Friday, February 1, 2013

Keep the fires burning - Imbolc

I am something of a spiritual magpie, finding expressions of gratitude and solace in traditions from around the world. I don't believe this to be contradictory or disrespectful, as all of these traditions are born from human need and are yearnings towards the inexpressible, so whether something comes from my own Judaism, from Islam, Buddhism, Christianity, Humanism, or some other faith, it's all about being alive in this world and finding a path through our magnificent, confusing, awe-inspiring, heartbreaking lives.

Today is Imbolc, the Celtic day to honor the goddess Brighid. It's also St. Brighid's Day, no coincidence there. Brighid is the goddess of fire, of creativity, of poetry, medicine, arts and crafts, smithing and birth/spring. She's my kind of girl.

Many years ago I was traveling in Ireland in the spring. It was a pivotal time in my life, turbulent with change. Among other things, I was truly beginning to embrace my calling as a storyteller, beginning to label myself as such, so it felt very daring to tell people that this was my work. In the U.S., when I said I was a storyteller, the assumption was that I read to children or that this was my hobby, not at least an avocation. But in Ireland, no one flinched or wondered, they just nodded and said, Oh, you're a shanachie! It was so much easier. An old man in a pub asked for a story and, when I was done, nodded, then told me I had the gift so I'd best go visit Kildare and be blessed by Brighid. Americans all said I should kiss the Blarney stone (which I didn't get to) but this old man, with his pipe and muddied boots, wasn't to be denied. I went to Kildare, where Brighid's sacred well lies and her eternal flame once burned.

I found myself outside of a church, St. Brigid's of Kildare. It was a cool, wet day and I wandered through the grounds, my shoes soaking through. Towards the back of the churchyard was the site of her sacred flame, extinguished for many years (since rekindled). As I looked into the earth I saw offerings. Shattered crockery, small figurines, stacked rocks, notes folded and decayed. I closed my eyes and in that moment I saw two sturdy hands, working clay and I knew I would survive this turbulence. I knew I would emerge reshaped, not unscathed, but whole.

I left an offering. I gave my thanks. I walked into the Norman cathedral and listened to the Good Friday mass; I hadn't realized the date until the priest welcomed me in and invited me to stay. I had never before paid much mind to this particular story of sacrifice with the hope of redemption. I sat in the cold, feeling the world reshape itself around me. I could feel a small flame alight inside as I welcomed myself back home. I could live this life, be this person, do this work. When the service was done I left an offering. I gave my thanks. And I walked back to the rest of my life.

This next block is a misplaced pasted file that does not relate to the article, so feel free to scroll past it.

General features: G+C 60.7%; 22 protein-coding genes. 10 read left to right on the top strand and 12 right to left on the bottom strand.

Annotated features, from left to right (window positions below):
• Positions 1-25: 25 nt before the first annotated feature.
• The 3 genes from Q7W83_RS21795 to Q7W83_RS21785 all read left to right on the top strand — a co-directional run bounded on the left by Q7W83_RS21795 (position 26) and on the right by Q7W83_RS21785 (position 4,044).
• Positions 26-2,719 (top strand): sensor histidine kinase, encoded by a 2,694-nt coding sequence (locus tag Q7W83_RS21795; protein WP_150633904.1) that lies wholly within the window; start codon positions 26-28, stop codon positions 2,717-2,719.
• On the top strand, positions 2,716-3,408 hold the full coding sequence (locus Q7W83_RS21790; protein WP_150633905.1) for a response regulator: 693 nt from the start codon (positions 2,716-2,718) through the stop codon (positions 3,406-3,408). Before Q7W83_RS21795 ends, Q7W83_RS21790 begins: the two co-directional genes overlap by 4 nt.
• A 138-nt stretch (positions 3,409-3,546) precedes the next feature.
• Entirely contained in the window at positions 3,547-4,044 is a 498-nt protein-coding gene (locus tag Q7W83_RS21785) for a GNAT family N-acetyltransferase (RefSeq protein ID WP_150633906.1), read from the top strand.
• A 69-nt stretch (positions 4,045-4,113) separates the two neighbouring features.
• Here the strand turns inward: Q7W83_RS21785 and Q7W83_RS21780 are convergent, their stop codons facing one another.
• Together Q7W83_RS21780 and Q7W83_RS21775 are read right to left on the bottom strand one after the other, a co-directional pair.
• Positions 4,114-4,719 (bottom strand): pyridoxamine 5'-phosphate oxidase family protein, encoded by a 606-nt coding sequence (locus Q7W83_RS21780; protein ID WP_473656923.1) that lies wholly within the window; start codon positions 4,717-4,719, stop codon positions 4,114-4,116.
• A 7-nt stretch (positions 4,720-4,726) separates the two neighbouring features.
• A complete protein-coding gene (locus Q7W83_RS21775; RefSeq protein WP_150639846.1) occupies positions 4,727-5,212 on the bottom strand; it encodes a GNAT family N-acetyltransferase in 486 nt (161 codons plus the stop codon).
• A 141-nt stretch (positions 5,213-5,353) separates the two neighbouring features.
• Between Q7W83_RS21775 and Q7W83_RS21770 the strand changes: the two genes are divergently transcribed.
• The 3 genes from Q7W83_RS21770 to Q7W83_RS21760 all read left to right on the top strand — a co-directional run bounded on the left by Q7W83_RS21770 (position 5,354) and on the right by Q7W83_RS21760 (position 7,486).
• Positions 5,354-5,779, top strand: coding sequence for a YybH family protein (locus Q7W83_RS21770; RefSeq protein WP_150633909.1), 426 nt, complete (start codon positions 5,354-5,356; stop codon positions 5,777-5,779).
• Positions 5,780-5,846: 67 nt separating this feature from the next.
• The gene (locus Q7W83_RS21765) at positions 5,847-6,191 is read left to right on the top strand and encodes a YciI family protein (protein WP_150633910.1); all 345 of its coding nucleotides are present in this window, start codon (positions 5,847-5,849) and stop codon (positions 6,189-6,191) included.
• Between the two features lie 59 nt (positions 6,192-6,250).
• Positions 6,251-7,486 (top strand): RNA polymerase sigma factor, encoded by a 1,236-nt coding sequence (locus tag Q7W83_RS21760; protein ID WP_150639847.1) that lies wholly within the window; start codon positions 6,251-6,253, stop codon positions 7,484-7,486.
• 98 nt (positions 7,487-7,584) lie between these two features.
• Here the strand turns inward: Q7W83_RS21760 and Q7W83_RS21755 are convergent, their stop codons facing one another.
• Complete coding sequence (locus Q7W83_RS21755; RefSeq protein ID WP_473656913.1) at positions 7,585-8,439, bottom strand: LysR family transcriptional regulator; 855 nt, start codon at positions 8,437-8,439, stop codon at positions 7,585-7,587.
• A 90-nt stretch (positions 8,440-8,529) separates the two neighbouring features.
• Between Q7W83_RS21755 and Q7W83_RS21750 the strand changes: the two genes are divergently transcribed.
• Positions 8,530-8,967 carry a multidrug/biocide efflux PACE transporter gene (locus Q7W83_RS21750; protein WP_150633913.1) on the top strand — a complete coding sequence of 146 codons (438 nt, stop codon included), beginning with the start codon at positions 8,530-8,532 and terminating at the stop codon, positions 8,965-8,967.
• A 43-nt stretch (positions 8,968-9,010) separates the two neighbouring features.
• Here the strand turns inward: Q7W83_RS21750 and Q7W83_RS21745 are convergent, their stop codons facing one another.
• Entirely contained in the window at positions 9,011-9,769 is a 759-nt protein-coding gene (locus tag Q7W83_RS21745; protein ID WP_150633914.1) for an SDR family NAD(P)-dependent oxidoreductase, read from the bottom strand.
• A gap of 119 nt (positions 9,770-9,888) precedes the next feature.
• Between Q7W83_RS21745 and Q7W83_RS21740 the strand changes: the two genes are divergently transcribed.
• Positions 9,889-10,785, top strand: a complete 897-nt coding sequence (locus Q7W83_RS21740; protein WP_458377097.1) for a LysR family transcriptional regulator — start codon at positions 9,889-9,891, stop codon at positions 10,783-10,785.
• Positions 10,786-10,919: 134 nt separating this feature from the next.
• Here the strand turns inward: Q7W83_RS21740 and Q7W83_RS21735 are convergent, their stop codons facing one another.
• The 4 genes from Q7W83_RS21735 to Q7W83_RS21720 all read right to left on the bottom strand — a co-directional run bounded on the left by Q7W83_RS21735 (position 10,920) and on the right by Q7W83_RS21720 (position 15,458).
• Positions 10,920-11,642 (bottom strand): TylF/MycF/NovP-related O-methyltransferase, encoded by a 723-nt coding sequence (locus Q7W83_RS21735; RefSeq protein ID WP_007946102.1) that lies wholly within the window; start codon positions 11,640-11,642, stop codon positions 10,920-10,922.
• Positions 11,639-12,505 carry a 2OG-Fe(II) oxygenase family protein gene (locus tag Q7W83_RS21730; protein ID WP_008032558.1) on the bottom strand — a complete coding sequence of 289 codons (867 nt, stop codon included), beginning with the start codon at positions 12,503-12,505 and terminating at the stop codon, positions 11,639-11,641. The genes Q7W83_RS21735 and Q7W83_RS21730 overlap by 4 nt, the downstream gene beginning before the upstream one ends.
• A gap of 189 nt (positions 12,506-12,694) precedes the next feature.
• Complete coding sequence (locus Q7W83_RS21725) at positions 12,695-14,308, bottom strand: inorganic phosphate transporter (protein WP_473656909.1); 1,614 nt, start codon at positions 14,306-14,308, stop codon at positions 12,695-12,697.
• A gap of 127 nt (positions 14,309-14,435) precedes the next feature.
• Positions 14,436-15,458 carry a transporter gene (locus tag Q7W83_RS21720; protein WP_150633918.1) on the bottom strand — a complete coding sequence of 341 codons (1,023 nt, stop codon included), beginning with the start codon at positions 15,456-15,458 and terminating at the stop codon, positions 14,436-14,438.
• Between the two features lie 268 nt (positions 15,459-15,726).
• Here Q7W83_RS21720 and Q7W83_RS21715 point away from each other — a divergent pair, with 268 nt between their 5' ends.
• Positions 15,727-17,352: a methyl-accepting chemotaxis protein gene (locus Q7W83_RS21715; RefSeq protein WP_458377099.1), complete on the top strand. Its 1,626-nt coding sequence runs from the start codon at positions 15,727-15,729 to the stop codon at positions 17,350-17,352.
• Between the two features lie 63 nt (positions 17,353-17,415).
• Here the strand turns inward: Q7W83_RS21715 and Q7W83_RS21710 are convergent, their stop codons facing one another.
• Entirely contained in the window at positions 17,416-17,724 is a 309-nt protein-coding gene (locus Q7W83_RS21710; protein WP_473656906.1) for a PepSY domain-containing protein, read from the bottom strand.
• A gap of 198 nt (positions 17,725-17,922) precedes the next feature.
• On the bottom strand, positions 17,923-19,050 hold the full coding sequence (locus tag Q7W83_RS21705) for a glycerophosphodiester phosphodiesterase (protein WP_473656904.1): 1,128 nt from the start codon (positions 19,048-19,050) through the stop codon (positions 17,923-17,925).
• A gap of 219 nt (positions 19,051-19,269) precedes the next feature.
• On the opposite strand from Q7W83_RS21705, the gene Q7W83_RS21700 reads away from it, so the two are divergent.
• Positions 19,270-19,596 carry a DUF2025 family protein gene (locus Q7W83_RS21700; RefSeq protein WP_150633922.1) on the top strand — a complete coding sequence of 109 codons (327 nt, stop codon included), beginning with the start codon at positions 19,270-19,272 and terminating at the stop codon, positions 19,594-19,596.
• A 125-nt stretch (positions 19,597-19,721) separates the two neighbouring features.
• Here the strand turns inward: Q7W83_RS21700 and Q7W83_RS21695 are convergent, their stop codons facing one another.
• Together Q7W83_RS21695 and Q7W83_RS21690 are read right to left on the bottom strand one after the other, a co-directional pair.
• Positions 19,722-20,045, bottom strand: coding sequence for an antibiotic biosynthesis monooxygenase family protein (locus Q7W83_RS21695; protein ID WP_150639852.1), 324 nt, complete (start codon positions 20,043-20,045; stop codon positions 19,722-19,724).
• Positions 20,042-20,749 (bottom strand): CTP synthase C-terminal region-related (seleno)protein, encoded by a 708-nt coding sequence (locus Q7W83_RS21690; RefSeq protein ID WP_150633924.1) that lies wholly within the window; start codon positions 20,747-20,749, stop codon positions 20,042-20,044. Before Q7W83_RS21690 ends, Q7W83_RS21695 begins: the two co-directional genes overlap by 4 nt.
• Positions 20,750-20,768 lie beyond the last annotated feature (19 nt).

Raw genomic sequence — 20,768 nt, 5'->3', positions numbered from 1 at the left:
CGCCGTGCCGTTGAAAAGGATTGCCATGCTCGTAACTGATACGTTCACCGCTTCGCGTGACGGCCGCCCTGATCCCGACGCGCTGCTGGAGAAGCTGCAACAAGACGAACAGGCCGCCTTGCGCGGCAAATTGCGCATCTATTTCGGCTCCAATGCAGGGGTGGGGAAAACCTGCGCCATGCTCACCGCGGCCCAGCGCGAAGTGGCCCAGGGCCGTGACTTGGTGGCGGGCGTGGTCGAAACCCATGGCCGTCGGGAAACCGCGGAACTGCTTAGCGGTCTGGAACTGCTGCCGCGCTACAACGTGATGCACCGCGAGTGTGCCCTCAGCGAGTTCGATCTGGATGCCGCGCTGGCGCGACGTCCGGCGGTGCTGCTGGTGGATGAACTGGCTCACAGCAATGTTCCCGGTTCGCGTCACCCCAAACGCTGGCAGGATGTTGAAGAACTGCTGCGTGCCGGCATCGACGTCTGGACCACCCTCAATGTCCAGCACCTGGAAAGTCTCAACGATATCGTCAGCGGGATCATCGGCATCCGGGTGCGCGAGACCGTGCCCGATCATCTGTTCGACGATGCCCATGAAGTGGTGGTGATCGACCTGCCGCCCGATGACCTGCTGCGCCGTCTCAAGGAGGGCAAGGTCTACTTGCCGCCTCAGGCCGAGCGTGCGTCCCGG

Now, every year on Imbolc, I light a candle to Brighid. I consider hands, shaping clay. I remember an old man, pointing me to Kildare, inviting me to be blessed. I keep my fires burning.

(c)2013 Laura S. Packer Creative Commons License


  1. A lovely meditation, Laura; I too may be a spiritual magpie -- love the designation.

    As I seem to remember from my Celticist past, it was obligatory to drive one's stock (cows in particular) through a fire on Imbolc to protect them. This is probably not recommended for guinea pigs, I admit. Yet some of the images of being protected by going through fire also seem relevant nowadays.

    Wishing you all safety, protection, and spiritual health --

    1. Beltane is the Celtic time for cattle being driven through the cleansing fires...perhaps they do it twice for good luck?
      I have been honouring Bridget since 1990 when I saw the beautiful painting by John Duncan in Edinburgh of the angels carrying the teenager Bride over to be midwife to Mary for the birth of Jseus. It took another year before I also saw a stone sculpted Bridget by the hearthfire of a friend's home in Wells, Somerset, England. The artist was more than a shannachie-he claimed to be a Faierie changling! After a year of travelling with him I was inclined to beleive him! Through that alliance I became very close to the Brigantian followers and still to this day, put my ribbons out to catch the Spirit of Bride on the eve of Imbolc, also putting out a small pitcher of milk and a piece of bread to be eaten the following day. I tell Brigit stories merging the Goddess with the Saint, and wait upon Bridget for her many blessings! Slainte Vas, Wecome Bride! Ruth Canonico, Singer*StorytelleR*Folklorist

    2. Thank you, Jo and Ruth for your thoughts and stories here. May we all have rich, creative years.

  2. Please forgive my typos above, I am better at Oral traditons than typing!


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